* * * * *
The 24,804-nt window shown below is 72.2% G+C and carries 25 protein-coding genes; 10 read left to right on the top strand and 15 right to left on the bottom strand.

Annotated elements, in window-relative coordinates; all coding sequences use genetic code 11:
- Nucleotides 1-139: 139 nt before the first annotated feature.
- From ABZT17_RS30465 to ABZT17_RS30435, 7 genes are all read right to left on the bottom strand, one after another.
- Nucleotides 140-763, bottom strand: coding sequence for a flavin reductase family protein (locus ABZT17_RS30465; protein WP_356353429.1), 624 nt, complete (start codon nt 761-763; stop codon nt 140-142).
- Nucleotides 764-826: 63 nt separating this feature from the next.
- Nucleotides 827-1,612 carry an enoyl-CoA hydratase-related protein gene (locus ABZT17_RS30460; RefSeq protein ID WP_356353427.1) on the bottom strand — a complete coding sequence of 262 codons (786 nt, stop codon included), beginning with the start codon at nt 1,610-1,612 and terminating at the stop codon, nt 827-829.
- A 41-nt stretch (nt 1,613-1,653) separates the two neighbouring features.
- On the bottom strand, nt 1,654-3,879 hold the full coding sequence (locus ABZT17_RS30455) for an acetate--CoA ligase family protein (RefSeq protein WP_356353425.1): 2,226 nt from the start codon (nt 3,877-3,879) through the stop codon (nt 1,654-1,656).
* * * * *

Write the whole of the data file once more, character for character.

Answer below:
The 24,804-nt window shown below is 72.2% G+C and carries 25 protein-coding genes; 10 read left to right on the top strand and 15 right to left on the bottom strand.

Annotated elements, in window-relative coordinates; all coding sequences use genetic code 11:
- Nucleotides 1-139: 139 nt before the first annotated feature.
- From ABZT17_RS30465 to ABZT17_RS30435, 7 genes are all read right to left on the bottom strand, one after another.
- Nucleotides 140-763, bottom strand: coding sequence for a flavin reductase family protein (locus ABZT17_RS30465; protein WP_356353429.1), 624 nt, complete (start codon nt 761-763; stop codon nt 140-142).
- Nucleotides 764-826: 63 nt separating this feature from the next.
- Nucleotides 827-1,612 carry an enoyl-CoA hydratase-related protein gene (locus ABZT17_RS30460; RefSeq protein ID WP_356353427.1) on the bottom strand — a complete coding sequence of 262 codons (786 nt, stop codon included), beginning with the start codon at nt 1,610-1,612 and terminating at the stop codon, nt 827-829.
- A 41-nt stretch (nt 1,613-1,653) separates the two neighbouring features.
- On the bottom strand, nt 1,654-3,879 hold the full coding sequence (locus ABZT17_RS30455) for an acetate--CoA ligase family protein (RefSeq protein WP_356353425.1): 2,226 nt from the start codon (nt 3,877-3,879) through the stop codon (nt 1,654-1,656).